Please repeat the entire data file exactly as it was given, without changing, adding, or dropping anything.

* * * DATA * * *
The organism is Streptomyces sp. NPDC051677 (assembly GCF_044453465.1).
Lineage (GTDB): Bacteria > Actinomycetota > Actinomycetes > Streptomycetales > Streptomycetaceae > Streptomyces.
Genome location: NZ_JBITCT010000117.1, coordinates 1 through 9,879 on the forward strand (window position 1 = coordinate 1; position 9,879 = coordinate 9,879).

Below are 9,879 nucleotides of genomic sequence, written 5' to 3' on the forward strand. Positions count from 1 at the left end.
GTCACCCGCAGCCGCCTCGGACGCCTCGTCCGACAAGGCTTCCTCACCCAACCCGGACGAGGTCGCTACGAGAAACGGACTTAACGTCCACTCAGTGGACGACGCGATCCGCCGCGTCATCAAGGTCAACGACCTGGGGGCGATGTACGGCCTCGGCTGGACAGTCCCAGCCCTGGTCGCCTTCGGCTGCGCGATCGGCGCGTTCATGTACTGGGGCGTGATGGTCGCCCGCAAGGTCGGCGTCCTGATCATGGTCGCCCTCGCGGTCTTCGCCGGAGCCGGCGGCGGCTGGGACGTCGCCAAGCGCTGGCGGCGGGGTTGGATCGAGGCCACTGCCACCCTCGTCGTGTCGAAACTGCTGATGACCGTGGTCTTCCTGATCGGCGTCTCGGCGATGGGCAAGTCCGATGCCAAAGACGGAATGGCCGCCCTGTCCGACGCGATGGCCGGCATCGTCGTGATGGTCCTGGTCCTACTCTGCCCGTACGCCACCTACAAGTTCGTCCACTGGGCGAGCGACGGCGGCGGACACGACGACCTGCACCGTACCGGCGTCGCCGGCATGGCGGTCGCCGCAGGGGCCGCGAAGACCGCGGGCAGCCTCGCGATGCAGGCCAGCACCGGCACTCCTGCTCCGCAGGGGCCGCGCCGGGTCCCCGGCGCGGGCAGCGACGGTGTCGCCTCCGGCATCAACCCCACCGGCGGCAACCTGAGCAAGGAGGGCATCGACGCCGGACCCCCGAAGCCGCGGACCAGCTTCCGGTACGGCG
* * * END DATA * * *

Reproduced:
The organism is Streptomyces sp. NPDC051677 (assembly GCF_044453465.1).
Lineage (GTDB): Bacteria > Actinomycetota > Actinomycetes > Streptomycetales > Streptomycetaceae > Streptomyces.
Genome location: NZ_JBITCT010000117.1, coordinates 1 through 9,879 on the forward strand (window position 1 = coordinate 1; position 9,879 = coordinate 9,879).

Below are 9,879 nucleotides of genomic sequence, written 5' to 3' on the forward strand. Positions count from 1 at the left end.
GTCACCCGCAGCCGCCTCGGACGCCTCGTCCGACAAGGCTTCCTCACCCAACCCGGACGAGGTCGCTACGAGAAACGGACTTAACGTCCACTCAGTGGACGACGCGATCCGCCGCGTCATCAAGGTCAACGACCTGGGGGCGATGTACGGCCTCGGCTGGACAGTCCCAGCCCTGGTCGCCTTCGGCTGCGCGATCGGCGCGTTCATGTACTGGGGCGTGATGGTCGCCCGCAAGGTCGGCGTCCTGATCATGGTCGCCCTCGCGGTCTTCGCCGGAGCCGGCGGCGGCTGGGACGTCGCCAAGCGCTGGCGGCGGGGTTGGATCGAGGCCACTGCCACCCTCGTCGTGTCGAAACTGCTGATGACCGTGGTCTTCCTGATCGGCGTCTCGGCGATGGGCAAGTCCGATGCCAAAGACGGAATGGCCGCCCTGTCCGACGCGATGGCCGGCATCGTCGTGATGGTCCTGGTCCTACTCTGCCCGTACGCCACCTACAAGTTCGTCCACTGGGCGAGCGACGGCGGCGGACACGACGACCTGCACCGTACCGGCGTCGCCGGCATGGCGGTCGCCGCAGGGGCCGCGAAGACCGCGGGCAGCCTCGCGATGCAGGCCAGCACCGGCACTCCTGCTCCGCAGGGGCCGCGCCGGGTCCCCGGCGCGGGCAGCGACGGTGTCGCCTCCGGCATCAACCCCACCGGCGGCAACCTGAGCAAGGAGGGCATCGACGCCGGACCCCCGAAGCCGCGGACCAGCTTCCGGTACGGCG